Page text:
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LOCKDOWN only started a week ago. It seems longer. Since then we’ve had to change our lives and ways of working rapidly. I’ve already had my first Zoom meeting with several work colleagues. Everyone appears as little video squares sitting in their homes, but if you’re clever you can set your background image to being onthe moon or a beautiful desert island with resplendent palm trees.

A desert island is apt because we are all essentially housebound and isolated, save for a daily constitutional of exercise and shopping for essentials. I’m giving my first virtual speech today at a webinar and this evening will be having some pizza via Zoom with family in Glasgow, Edinburgh and Perth. It’s a bit like the Matrix where we live a virtual life. Except we don’t have Neo’s superpowers and there’s no option to be blissfully ignorant of what’s really going on. This is real and we know it.

In these lockdown times there’s a great need for pragmatic support and sound advice and assistance. While the UK Government will roll out its grant scheme for the self-employed, that won’t happen until June, and it remains unclear who will be in and who will be out. There are around five million self-employed workers in the UK and at present two million of them may be excluded because they

only started self-employment recently or pay too little in tax. Cracks in the system need to be resolved quickly in the public interest.

Many employers are causing unnecessary stress and grief

for their staff. Insisting that non-essential workers must come into work otherwise they won’t get paid is silly, wrong and unnecessary. The UK Government’s furlough scheme is available for employees who can’t work at home, or where businesses can’t trade, and would otherwise have to make people redundant. There is no need to make any worker redundant

while the furlough scheme meets 80% of gross salary up to £2500 per month.

I’ve had some interesting requests for advice over the past few days – from employers just not paying sick pay to more complicated ones where part-time workers are asked to sign a furlough agreement with their employer. To be fair, many employers agree to make up the part-time salary to 100%, but if you’re only contracted to work 12 hours a week that’s not enough to get by on.

In one case, the employer required a part-time worker to sign a furlough agreement that would restrict any full-time paid work being undertaken until the agreement ended. The first thing to remember here is if you have regular overtime, your employer has to calculate your furlough pay as an average with overtime included. That’s because your pay varies.

The UK Government guidance says: “If the employee has been employed (or engaged by an employment business) for a full 12 months prior to the claim, you can claim for the higher of either: the same month’s earning from the previous year or the average monthly earnings from the 2019-20 tax year.”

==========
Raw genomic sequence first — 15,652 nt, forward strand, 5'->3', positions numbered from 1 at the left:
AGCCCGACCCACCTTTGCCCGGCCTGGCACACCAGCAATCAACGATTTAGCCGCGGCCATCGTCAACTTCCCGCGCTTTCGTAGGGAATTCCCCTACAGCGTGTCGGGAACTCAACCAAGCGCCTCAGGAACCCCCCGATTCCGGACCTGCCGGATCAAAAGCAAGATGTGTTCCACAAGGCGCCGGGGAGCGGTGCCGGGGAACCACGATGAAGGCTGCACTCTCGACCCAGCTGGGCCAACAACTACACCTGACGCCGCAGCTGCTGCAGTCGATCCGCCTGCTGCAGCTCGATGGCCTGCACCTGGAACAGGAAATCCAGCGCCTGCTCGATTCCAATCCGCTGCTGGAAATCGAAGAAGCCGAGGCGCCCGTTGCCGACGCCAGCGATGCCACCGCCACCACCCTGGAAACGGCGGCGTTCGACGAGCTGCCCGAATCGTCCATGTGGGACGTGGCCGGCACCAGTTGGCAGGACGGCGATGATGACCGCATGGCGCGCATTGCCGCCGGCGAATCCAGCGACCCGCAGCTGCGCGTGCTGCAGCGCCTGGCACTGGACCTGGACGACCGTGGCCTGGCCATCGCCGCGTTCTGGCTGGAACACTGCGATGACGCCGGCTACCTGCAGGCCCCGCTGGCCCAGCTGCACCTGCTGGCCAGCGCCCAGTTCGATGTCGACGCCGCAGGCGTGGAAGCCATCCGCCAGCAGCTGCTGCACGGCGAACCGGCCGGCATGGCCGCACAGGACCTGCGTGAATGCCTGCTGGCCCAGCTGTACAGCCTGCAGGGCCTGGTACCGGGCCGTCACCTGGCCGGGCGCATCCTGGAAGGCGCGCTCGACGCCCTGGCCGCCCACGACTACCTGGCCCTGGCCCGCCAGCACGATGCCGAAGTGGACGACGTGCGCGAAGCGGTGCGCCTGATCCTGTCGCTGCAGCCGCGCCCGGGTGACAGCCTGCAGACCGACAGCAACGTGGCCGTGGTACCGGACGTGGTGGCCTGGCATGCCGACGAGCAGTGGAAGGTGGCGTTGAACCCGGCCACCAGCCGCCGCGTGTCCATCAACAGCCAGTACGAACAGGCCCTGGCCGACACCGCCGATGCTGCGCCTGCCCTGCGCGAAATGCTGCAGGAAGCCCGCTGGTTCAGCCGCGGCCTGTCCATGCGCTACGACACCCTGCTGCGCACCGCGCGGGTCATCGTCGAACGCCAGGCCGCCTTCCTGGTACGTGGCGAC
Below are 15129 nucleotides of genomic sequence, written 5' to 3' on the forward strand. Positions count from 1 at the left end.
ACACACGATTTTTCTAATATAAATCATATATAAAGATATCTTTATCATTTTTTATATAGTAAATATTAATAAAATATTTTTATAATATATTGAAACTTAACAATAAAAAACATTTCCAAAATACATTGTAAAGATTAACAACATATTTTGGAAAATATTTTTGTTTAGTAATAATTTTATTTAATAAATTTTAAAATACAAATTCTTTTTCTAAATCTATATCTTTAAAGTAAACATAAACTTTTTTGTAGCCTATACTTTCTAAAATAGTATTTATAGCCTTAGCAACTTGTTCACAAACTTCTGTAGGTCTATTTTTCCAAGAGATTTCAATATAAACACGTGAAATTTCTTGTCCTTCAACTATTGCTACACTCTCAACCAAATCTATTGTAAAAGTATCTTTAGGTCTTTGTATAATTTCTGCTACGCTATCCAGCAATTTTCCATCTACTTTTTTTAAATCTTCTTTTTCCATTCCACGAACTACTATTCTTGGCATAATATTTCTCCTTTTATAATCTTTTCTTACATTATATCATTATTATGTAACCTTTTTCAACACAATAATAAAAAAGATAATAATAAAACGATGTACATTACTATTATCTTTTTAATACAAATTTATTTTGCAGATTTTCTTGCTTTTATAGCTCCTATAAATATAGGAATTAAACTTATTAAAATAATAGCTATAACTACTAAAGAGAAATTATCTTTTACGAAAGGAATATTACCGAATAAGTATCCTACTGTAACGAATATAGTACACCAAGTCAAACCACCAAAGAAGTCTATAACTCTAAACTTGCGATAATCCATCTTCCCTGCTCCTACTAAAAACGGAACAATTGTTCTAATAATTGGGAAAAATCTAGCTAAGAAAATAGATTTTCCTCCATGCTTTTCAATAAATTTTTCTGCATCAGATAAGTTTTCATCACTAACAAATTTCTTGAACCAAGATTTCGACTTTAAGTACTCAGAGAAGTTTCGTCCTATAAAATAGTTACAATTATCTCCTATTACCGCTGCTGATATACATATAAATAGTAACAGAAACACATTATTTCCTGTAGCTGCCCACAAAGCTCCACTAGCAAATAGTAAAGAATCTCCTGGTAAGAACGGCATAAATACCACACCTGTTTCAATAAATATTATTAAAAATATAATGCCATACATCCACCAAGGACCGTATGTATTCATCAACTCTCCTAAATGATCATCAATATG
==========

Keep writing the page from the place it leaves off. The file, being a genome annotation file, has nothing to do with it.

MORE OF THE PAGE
In my opinion, a furlough agreement for a part-time

worker should only restrict paid work during that employee’s average working hours. Otherwise, the employer runs foul of the Part-time Workers (Prevention of Less Favourable Treatment) Regulations 2000. Because they aren’t treating the part-time worker on a pro-rata basis with full-time staff.

Many workers are facing a worrying drop in their income and even if they can claim universal credit with some housing costs this can take a lot of time to process. Even then, things can go wrong. People need to put themselves and family first and take sound, free advice to strengthen their position. There are lots of vulnerable people across the city, and I am hearing reports of an upturn in financial scams and exploitation by criminals and fraudsters. This is seriously troubling.

That’s why Govan Law Centre has spent the last few days redesigning all of its legal services.

From today we will now provide free and confidential advice through WhatsApp, Facebook messenger and e-mail. We are also launching a free call-back telephone service, where you can leave us a message and a solicitor, welfare rights worker or money advisor will call you back for free.

We can provide all of our legal and advice services remotely and where emergency court action is required, we can do that too. You can get the different easy ways to contact us at or on Twitter: @GovanLawCentre ... everything is confidential, free and secure.

If you are feeling worried about something – whether it be employment, money, debt, housing or access to public services – please get in touch and we will do our very best to take the strain and put things right for you.